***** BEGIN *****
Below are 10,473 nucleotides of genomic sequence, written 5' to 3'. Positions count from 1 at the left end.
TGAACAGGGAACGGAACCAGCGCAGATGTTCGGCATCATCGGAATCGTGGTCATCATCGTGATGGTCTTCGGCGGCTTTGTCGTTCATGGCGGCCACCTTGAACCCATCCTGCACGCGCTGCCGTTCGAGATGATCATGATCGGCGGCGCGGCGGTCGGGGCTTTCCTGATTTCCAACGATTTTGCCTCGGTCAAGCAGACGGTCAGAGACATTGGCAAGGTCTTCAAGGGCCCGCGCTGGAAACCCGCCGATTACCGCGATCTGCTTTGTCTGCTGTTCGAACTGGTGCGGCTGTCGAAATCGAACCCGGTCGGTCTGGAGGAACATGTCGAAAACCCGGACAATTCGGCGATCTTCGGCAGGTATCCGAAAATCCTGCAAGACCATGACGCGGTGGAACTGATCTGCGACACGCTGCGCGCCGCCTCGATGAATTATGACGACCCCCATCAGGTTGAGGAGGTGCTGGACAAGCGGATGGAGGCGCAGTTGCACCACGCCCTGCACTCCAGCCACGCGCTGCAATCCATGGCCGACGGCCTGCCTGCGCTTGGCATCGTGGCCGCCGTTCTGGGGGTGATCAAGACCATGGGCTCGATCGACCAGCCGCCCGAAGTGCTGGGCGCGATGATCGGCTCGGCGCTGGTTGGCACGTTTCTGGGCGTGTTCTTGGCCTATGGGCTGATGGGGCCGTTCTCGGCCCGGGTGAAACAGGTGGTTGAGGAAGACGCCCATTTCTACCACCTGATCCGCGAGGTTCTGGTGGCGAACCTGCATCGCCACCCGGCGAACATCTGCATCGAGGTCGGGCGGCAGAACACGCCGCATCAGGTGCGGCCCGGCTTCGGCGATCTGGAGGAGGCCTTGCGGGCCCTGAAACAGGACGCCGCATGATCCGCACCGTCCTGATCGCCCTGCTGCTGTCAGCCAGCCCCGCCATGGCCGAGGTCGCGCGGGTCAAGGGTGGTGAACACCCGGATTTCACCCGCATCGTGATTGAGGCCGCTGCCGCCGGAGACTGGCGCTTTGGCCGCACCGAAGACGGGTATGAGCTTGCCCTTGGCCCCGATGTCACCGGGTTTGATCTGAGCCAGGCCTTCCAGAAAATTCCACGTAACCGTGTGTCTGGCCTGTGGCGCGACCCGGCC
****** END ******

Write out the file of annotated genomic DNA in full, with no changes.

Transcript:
Below are 10,473 nucleotides of genomic sequence, written 5' to 3'. Positions count from 1 at the left end.
TGAACAGGGAACGGAACCAGCGCAGATGTTCGGCATCATCGGAATCGTGGTCATCATCGTGATGGTCTTCGGCGGCTTTGTCGTTCATGGCGGCCACCTTGAACCCATCCTGCACGCGCTGCCGTTCGAGATGATCATGATCGGCGGCGCGGCGGTCGGGGCTTTCCTGATTTCCAACGATTTTGCCTCGGTCAAGCAGACGGTCAGAGACATTGGCAAGGTCTTCAAGGGCCCGCGCTGGAAACCCGCCGATTACCGCGATCTGCTTTGTCTGCTGTTCGAACTGGTGCGGCTGTCGAAATCGAACCCGGTCGGTCTGGAGGAACATGTCGAAAACCCGGACAATTCGGCGATCTTCGGCAGGTATCCGAAAATCCTGCAAGACCATGACGCGGTGGAACTGATCTGCGACACGCTGCGCGCCGCCTCGATGAATTATGACGACCCCCATCAGGTTGAGGAGGTGCTGGACAAGCGGATGGAGGCGCAGTTGCACCACGCCCTGCACTCCAGCCACGCGCTGCAATCCATGGCCGACGGCCTGCCTGCGCTTGGCATCGTGGCCGCCGTTCTGGGGGTGATCAAGACCATGGGCTCGATCGACCAGCCGCCCGAAGTGCTGGGCGCGATGATCGGCTCGGCGCTGGTTGGCACGTTTCTGGGCGTGTTCTTGGCCTATGGGCTGATGGGGCCGTTCTCGGCCCGGGTGAAACAGGTGGTTGAGGAAGACGCCCATTTCTACCACCTGATCCGCGAGGTTCTGGTGGCGAACCTGCATCGCCACCCGGCGAACATCTGCATCGAGGTCGGGCGGCAGAACACGCCGCATCAGGTGCGGCCCGGCTTCGGCGATCTGGAGGAGGCCTTGCGGGCCCTGAAACAGGACGCCGCATGATCCGCACCGTCCTGATCGCCCTGCTGCTGTCAGCCAGCCCCGCCATGGCCGAGGTCGCGCGGGTCAAGGGTGGTGAACACCCGGATTTCACCCGCATCGTGATTGAGGCCGCTGCCGCCGGAGACTGGCGCTTTGGCCGCACCGAAGACGGGTATGAGCTTGCCCTTGGCCCCGATGTCACCGGGTTTGATCTGAGCCAGGCCTTCCAGAAAATTCCACGTAACCGTGTGTCTGGCCTGTGGCGCGACCCGGCC